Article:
As much progress the Wizards seemed to make in last Wednesday’s preseason win in San Antonio, on Friday in Cleveland it all came unraveled. I don’t take much stock in preseason results, losing by 28 points to the Cavaliers is nothing more than a meaningless number at this juncture. And as Caron Butler was quoted in the Washington Post, “It’s not necessarily about shots made and missed. It’s about energy and establishing some type of rhythm for the first group.”
All true. Through the first half of the second quarter in Cleveland, the Wizards starters, along with the initial wave of second unit players, led the Cavs 35-33. But with an intriguing lineup of Dee Brown, Nick Young, Caron Butler, Antawn Jamison, and JaVale McGee on the court, a Roots album title ensued (or Nine Inch Nails, or the literary inspiration, or the original poetic inspiration…depending on your flavor)……and things fell apart.
Cleveland closed out the first half on a 24-4 run, taking a 57-39 lead into the locker room, against a lineup that it’s reasonable to assume Eddie Jordan will be using this year, as opposed to him just tinkering.
The focus now shifts to the season opener against the New Jersey Nets on Tuesday. As with many NBA teams, there are still areas of concern. You can read the full preseason Wizards-Cavs game blog at Bullets Forever, but here are three observations which need to be addressed as the season grows:
- On back-to-back plays at the beginning of the 2nd quarter, Andray Blatche failed to display the most basic of rebounding fundamentals. A CYO player would’ve known to make body contact and box out, instead of standing straight up waiting for the ball to come to you. A 12-year old girl would’ve known to secure the rock with two hands instead of casually grasping for a board with one hand. Lorenzen Wright got offensive rebounds in both of the above scenarios and Blatche was benched for the rest of the game, only seeing a total of 3:49 on the court.
- Antonio Daniels is the scrappy, heady player this team needs. He’ll push the ball in transition when the opportunity arises, but mostly manages the game and values possessions. Daniels is not afraid to put his body on the line to get to the rim or create for others. However, Antonio Daniels is a very poor defender…..and it’s not just him being 32-years old and lacking the quickness to keep up with the speedy PGs of the NBA in one-on-one situations.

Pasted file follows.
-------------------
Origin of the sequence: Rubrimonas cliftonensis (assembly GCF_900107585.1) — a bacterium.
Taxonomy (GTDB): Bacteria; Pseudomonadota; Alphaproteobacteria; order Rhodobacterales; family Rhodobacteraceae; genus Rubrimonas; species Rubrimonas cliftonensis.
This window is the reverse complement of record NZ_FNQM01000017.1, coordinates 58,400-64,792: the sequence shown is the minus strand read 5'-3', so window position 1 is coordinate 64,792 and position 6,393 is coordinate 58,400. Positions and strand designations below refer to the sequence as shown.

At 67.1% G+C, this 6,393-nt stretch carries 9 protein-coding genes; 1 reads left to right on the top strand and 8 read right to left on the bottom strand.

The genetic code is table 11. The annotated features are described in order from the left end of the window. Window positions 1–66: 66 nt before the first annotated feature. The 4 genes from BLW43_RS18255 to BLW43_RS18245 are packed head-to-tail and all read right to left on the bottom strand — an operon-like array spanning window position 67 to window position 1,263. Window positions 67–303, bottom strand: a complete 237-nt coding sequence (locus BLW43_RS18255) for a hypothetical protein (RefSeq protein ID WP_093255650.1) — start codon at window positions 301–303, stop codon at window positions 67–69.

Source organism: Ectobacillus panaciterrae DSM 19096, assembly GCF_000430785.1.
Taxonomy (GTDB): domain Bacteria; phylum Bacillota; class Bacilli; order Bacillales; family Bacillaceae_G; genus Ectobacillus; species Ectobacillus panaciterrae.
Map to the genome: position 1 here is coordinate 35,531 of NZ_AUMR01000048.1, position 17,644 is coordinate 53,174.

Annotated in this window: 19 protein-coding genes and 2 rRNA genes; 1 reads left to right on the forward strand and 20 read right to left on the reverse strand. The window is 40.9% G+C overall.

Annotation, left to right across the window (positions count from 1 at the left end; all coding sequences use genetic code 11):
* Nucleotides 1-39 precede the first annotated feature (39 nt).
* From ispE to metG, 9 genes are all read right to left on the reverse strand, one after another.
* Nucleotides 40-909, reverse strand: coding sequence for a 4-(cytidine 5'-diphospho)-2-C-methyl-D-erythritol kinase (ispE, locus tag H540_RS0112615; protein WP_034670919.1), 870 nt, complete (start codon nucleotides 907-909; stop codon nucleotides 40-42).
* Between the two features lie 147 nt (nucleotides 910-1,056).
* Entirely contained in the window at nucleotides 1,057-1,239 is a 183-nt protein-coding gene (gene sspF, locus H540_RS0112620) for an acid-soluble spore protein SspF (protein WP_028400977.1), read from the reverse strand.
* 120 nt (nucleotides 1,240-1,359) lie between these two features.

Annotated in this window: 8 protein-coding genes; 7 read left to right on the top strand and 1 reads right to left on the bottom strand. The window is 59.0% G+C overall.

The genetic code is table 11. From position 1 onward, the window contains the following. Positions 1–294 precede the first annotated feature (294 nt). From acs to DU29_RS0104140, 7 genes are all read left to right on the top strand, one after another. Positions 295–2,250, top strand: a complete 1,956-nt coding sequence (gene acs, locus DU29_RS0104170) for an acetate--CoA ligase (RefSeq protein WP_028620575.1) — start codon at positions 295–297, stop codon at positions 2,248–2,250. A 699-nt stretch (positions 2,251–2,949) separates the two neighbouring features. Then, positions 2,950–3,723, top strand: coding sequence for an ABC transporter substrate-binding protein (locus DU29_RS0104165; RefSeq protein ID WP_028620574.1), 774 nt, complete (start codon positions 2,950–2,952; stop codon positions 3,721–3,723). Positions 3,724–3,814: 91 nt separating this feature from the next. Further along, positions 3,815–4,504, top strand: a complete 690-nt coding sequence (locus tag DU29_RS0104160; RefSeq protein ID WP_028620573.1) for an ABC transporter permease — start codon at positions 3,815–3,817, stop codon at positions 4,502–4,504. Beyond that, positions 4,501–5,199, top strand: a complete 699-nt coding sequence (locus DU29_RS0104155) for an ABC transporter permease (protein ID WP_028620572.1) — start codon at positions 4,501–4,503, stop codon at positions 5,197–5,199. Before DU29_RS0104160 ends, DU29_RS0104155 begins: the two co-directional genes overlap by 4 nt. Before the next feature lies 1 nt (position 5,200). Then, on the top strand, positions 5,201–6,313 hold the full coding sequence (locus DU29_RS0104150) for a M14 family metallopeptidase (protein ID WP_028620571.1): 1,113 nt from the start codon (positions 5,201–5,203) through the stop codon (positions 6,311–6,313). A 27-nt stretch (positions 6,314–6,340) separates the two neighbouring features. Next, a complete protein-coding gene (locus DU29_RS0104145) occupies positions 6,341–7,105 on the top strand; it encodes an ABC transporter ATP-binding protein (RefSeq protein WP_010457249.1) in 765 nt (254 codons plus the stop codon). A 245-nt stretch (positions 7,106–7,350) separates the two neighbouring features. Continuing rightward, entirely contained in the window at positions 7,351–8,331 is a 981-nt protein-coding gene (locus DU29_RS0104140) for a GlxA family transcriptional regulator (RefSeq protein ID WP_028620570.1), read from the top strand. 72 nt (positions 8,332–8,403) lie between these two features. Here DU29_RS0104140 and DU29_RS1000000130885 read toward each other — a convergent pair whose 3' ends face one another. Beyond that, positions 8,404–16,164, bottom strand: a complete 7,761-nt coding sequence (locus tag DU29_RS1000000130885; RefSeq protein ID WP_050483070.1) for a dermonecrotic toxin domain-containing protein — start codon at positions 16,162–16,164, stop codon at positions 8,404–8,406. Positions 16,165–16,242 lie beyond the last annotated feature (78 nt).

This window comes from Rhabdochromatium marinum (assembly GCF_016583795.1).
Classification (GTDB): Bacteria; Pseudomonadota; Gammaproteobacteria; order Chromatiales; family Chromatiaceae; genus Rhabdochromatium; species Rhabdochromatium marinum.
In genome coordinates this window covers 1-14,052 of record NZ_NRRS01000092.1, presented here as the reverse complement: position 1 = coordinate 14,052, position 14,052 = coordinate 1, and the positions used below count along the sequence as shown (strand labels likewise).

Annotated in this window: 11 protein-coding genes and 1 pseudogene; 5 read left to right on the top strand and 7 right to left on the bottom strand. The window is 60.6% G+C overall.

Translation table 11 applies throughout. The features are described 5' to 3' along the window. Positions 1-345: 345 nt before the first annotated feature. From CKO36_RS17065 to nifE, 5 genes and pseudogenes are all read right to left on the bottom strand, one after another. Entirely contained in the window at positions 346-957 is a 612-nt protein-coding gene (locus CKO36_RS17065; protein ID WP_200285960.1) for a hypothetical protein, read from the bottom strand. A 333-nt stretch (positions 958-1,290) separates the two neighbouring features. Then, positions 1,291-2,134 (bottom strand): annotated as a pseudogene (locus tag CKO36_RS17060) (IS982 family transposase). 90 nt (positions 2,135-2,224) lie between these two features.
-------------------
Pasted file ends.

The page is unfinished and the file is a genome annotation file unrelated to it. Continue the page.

Several times against Cleveland, Daniels put himself in bad situations, losing track of his man when playing help-side defense. Turning his head and not seeing Delonte West cutting down the lane when helping on Ilgauskas equaled a layup. Losing track of a fading Mo Williams off the ball while being unaware of an Ilgauskus back screen equaled a Williams three-pointer. Giving help to Juan Dixon when it really wasn’t necessary equaled a Tarence Kinsey layup. Maybe some of the blame can be put on the overall defensive scheme and general court awareness, but either way, the end result isn’t working out for the Wizards.
- I have full confidence that Caron Butler can put the entire team on his shoulders and be the unquestioned leader, even when Gilbert Arenas returns. I also believe in Butler’s killer mid-range game. Yet, I can’t kick the feeling that he settles for jumpers way too much. Butler is one of the best free-throw shooters in the NBA, his 90.1% was good enough for 6th in the league last year. But as the Pradamaster pointed out in his Wizards season preview on Bullets Forever, Butler only attempted 4.1 free-throws per 36 minutes last season……“remarkably low for a top offensive option.” I know that opposing defenses will focus on Butler, with him being the go-to-guy. But to be a complete leader, and create opportunities for his teammates, Butler needs to get into (or closer to) the paint more. Doing so will only increase offensive movement in the absence of a creator such as Gilbert Arenas.